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The instructions for making these proteins are encoded in the three nucleotide codons discussed above. But the instructions encoded in DNA must be read, just like a set of instructions to be read to build something.
For example, DNA that codes for making the protein lactase may not be able to break down the sugar lactose. Instead, to digest lactose, a cell must first read the gene and then make the protein lactase.
The first step in reading a gene is to transfer information from DNA to messenger RNA (mRNA) using a protein called RNA polymerase (the polymerase that reads genes, such as lactase in humans, is RNA polymerase II). This process is called transcription.
The mRNA is then directed to the protein-making machine inside the cell called a ribosome. This is where the mRNA is translated into the specific protein that contains its instructions. Lactase mRNA is translated into lactase protein on the ribosome.
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A codon is a sequence of three nucleotides in a strand of DNA or RNA. Each codon is like a three-letter word, and all these codons together make up the instructions for DNA (or RNA). DNA and RNA have only 64 possible codons due to only four nucleotides.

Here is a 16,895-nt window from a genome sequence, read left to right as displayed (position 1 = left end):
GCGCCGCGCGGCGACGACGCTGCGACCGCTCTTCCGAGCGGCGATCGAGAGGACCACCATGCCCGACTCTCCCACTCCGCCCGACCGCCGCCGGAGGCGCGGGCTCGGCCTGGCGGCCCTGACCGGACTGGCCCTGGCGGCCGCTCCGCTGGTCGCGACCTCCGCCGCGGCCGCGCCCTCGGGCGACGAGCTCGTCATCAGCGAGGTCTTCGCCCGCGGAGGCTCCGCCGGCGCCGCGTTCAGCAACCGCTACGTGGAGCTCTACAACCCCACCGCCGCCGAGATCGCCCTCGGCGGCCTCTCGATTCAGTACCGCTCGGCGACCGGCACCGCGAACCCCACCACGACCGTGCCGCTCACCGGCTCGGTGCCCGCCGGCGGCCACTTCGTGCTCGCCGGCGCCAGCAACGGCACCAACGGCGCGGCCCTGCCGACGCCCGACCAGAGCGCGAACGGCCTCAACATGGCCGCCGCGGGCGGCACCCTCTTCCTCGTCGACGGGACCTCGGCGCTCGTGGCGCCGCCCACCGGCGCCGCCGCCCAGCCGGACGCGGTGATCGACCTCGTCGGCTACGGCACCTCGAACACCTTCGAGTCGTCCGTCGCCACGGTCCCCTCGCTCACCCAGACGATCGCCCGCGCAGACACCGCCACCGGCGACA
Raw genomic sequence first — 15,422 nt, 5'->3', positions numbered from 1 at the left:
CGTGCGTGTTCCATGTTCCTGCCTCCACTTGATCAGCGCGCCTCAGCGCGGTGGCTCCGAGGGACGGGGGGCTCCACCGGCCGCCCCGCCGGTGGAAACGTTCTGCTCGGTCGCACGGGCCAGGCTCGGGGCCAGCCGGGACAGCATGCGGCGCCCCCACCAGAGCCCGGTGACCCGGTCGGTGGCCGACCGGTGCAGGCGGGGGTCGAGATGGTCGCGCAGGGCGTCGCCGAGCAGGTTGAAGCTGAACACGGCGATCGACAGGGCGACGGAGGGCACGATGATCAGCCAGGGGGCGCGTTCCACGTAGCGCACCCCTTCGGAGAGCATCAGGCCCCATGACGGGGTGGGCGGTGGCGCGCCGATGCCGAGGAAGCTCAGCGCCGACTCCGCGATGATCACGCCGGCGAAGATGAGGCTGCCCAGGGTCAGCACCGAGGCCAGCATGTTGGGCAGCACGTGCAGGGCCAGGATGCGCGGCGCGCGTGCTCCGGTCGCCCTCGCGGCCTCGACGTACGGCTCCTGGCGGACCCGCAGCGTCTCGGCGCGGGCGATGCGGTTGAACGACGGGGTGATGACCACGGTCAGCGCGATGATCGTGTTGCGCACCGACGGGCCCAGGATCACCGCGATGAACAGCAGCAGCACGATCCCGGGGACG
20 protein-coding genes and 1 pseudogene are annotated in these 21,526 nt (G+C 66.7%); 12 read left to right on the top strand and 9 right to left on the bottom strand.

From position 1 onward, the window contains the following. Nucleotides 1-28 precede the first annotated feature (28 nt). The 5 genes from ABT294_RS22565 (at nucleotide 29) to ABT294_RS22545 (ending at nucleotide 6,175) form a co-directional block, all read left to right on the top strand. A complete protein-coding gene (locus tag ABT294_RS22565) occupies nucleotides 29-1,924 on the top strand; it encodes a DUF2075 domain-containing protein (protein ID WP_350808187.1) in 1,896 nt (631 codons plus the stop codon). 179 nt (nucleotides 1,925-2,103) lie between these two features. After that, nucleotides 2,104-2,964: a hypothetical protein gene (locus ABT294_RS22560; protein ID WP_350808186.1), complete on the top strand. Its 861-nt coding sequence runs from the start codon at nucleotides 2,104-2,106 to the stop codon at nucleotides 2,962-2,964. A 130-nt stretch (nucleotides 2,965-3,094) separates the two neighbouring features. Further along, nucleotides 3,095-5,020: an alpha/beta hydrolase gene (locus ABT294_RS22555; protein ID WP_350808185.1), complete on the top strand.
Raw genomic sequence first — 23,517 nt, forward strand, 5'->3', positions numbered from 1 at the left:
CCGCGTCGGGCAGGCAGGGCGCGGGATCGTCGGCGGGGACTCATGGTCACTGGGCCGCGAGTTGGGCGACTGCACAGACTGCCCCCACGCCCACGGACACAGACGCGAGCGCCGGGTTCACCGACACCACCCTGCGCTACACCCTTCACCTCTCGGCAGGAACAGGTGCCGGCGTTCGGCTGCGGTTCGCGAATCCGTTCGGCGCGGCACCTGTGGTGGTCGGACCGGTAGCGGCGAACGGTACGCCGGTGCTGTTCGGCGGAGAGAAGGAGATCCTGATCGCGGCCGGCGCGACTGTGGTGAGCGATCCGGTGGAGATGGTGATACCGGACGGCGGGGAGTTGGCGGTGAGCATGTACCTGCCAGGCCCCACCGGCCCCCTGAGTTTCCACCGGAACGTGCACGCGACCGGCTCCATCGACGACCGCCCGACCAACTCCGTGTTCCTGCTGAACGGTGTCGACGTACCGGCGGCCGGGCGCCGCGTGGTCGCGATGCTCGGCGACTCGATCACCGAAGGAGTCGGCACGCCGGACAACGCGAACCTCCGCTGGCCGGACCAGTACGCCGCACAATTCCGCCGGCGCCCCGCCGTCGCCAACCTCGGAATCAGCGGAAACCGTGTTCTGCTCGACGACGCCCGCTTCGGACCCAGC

61 of the 64 codons code for amino acids, which are the building blocks of proteins. Proteins are made by linking together a series of amino acids. Each protein differs in the sequence and number of amino acids it contains. So the DNA code is just the instructions for linking the correct number of amino acids and in the correct order.
The three codons that do not code for amino acids are called stop codons. Think of them as periods at the end of a sentence. They serve as the stop signal that tells the ribosome that it has reached the end of the protein instructions and to stop adding amino acids. In RNA, the thymine (T) nucleotide base is replaced by the uracil (U) nucleotide base. The three stop codons in mRNA are UAG, UAA and UGA.